A council has hit back at accusations it has "a personal vendetta" against television presenter Jeremy Clarkson.

West Oxfordshire District Council was responsing to a social media backlash claiming the authority had refused planning applications to expand Mr Clarkson’s Diddly Squat Farm because of bias against him.

READ MORE: 'Absolute waffle': Reaction to council statement on Diddly Squat Farm

Scenes of the clashes between the council and the former Top Gear star appeared in season two of Clarkson’s Farm which was released on Amazon Prime Video on February 10.

West Oxfordshire District Council refused to grant permission for an additional car park at Diddly Squat farm shop and lines of cars were seen queuing on the road outside the shop when it opened at the weekend.


And now a district council spokesman has stated the authority is trying to work closely with Mr Clarkson.

He said: “We do not have a ‘vendetta’ against Mr Clarkson or indeed any applicant.

"Behind the scenes we have worked with the owners and planning agents of Diddly Squat Farm to try and reach a positive outcome where the business can operate within the planning laws and policies.

“We have provided advice and approved many planning applications for Diddly Squat Farm over recent years where they have been submitted correctly and meet planning requirements.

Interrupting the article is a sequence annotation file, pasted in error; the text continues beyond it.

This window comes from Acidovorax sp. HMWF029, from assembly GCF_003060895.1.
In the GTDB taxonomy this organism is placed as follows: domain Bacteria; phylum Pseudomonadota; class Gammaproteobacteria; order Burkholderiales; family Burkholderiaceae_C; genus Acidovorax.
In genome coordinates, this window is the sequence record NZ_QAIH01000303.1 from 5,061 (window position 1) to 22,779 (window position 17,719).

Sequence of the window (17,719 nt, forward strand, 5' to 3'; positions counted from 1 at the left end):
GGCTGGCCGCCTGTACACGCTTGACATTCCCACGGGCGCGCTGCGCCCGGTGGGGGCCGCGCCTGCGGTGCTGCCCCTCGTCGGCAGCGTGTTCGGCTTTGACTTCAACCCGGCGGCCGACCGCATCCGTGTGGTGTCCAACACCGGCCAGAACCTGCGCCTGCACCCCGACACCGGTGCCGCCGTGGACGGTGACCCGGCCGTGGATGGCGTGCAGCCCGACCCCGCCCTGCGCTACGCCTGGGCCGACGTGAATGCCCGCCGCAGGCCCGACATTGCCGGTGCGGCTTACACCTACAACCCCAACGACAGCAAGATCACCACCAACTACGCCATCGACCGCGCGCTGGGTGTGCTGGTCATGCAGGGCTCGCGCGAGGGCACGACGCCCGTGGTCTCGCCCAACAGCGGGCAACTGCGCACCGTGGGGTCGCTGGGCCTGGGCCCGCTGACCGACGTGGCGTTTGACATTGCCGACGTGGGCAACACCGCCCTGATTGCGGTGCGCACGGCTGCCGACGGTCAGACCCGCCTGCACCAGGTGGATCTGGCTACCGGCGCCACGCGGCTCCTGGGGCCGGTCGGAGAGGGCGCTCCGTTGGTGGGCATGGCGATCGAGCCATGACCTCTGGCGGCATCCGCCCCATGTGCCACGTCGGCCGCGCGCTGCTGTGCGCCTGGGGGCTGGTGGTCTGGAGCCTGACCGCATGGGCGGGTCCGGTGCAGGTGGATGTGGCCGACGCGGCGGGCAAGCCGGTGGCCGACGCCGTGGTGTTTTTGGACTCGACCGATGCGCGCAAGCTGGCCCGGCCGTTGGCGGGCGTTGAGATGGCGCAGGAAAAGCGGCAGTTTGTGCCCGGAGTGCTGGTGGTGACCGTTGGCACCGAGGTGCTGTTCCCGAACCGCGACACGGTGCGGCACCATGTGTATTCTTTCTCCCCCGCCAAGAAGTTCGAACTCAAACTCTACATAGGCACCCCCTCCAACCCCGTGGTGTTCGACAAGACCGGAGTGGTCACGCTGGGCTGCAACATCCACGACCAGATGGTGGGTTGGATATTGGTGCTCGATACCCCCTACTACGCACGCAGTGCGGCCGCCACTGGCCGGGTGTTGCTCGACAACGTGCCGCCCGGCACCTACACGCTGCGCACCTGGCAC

“This included approving the farm shop with its current car park, approving a lambing shed and allowing the area from which farm shop produce could be sourced to be extended.

“We have also supported proposals at his own houses and in connection with the filming of The Grand Tour."

Another common accusation on Twitter was that the council was not doing enough to support local farmers.

READ MORE: Jeremy Clarkson lodges TWO appeals against council for Diddly Squat Farm

Farmers have been hit particularly hard by the aftermath of Brexit and the Covid-19 pandemic.

The council spokesman added: “Farming and rural businesses are incredibly important in West Oxfordshire, and we sympathise with the challenges farmers face in running their businesses, especially after the uncertainty caused by Brexit as highlighted in Clarkson’s Farm.

“We work successfully with many farmers across the district on a regular basis to discuss and approve planning applications to help them with their businesses.”